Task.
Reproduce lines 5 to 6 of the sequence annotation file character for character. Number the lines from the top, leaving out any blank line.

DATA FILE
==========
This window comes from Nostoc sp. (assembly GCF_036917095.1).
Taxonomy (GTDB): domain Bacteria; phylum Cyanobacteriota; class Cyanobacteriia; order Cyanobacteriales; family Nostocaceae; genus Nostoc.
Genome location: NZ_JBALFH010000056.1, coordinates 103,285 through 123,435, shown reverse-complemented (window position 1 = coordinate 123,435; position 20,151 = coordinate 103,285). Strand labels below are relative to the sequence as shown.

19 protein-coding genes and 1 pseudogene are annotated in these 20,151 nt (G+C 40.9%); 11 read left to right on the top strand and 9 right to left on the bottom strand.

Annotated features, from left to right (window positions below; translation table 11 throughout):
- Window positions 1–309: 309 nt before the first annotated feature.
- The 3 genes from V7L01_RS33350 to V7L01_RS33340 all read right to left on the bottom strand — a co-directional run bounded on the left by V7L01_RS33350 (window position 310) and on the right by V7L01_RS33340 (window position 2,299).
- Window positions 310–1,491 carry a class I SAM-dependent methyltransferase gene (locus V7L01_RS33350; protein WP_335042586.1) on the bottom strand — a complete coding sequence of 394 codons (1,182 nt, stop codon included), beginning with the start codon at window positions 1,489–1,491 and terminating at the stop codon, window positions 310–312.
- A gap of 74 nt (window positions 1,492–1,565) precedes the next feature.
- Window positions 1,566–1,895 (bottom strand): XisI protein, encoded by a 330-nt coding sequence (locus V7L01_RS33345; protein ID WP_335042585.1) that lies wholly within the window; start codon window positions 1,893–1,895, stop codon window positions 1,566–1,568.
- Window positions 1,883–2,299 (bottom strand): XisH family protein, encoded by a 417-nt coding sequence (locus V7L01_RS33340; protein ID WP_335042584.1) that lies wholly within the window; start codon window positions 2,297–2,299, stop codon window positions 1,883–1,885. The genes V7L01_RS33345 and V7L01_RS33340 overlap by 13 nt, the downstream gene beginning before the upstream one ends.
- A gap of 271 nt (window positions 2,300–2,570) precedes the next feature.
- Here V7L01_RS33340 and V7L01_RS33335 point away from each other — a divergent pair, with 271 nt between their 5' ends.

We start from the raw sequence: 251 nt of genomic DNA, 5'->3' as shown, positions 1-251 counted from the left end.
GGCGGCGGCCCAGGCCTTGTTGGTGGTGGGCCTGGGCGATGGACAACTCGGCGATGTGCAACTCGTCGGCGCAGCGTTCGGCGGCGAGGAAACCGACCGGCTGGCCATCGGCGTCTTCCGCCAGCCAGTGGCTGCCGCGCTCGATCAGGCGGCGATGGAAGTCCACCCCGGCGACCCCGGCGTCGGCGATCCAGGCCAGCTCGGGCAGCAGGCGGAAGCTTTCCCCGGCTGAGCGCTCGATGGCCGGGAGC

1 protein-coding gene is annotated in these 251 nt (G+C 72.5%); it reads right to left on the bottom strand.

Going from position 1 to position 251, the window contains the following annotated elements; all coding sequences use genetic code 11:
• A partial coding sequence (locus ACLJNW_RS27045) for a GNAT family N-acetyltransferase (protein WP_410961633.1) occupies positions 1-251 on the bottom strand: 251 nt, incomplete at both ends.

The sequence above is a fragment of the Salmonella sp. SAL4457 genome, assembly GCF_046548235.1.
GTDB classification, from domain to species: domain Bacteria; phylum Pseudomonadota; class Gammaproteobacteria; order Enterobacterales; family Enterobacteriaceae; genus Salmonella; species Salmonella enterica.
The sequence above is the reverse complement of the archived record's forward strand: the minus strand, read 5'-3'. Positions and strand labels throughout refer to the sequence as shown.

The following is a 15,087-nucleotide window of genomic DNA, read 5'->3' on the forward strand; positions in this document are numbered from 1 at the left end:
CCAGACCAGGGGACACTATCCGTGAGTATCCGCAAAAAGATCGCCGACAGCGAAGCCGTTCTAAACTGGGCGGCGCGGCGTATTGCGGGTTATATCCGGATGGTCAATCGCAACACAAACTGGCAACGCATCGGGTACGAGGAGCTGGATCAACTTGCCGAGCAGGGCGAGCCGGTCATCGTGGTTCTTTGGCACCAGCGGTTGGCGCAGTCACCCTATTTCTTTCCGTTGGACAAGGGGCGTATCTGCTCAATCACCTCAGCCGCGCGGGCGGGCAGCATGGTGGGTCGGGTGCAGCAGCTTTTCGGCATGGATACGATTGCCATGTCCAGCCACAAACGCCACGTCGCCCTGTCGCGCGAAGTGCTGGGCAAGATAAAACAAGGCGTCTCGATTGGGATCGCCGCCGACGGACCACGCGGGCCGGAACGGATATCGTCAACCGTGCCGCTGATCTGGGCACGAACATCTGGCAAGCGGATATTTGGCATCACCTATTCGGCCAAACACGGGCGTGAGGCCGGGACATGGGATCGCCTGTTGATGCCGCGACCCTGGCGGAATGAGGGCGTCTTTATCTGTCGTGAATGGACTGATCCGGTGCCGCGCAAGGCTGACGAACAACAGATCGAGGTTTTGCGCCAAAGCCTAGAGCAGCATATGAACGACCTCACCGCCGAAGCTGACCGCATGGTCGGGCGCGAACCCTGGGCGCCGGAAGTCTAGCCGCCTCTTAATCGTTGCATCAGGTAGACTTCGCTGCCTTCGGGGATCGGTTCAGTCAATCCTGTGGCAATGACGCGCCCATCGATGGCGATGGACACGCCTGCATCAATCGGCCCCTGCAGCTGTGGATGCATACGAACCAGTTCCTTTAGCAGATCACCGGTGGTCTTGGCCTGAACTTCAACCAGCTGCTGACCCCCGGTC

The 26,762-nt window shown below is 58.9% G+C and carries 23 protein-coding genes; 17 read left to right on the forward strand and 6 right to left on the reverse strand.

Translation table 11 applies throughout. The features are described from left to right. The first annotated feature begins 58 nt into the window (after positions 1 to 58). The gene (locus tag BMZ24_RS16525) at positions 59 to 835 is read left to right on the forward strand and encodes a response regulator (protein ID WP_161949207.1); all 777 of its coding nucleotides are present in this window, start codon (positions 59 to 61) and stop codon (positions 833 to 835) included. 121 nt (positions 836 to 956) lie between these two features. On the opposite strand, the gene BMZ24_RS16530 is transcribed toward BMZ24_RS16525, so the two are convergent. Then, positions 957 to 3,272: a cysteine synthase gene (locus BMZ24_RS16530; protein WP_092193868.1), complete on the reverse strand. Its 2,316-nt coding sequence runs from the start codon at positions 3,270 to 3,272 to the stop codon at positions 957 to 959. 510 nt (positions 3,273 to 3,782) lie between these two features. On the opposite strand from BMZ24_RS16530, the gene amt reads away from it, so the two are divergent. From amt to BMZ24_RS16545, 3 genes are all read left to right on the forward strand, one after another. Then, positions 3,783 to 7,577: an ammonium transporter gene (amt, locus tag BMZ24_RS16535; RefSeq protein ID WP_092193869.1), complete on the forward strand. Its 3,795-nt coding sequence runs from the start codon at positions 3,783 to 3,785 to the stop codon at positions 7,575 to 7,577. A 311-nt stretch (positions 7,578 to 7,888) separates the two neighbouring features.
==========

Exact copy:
Annotated features, from left to right (window positions below; translation table 11 throughout):
- Window positions 1–309: 309 nt before the first annotated feature.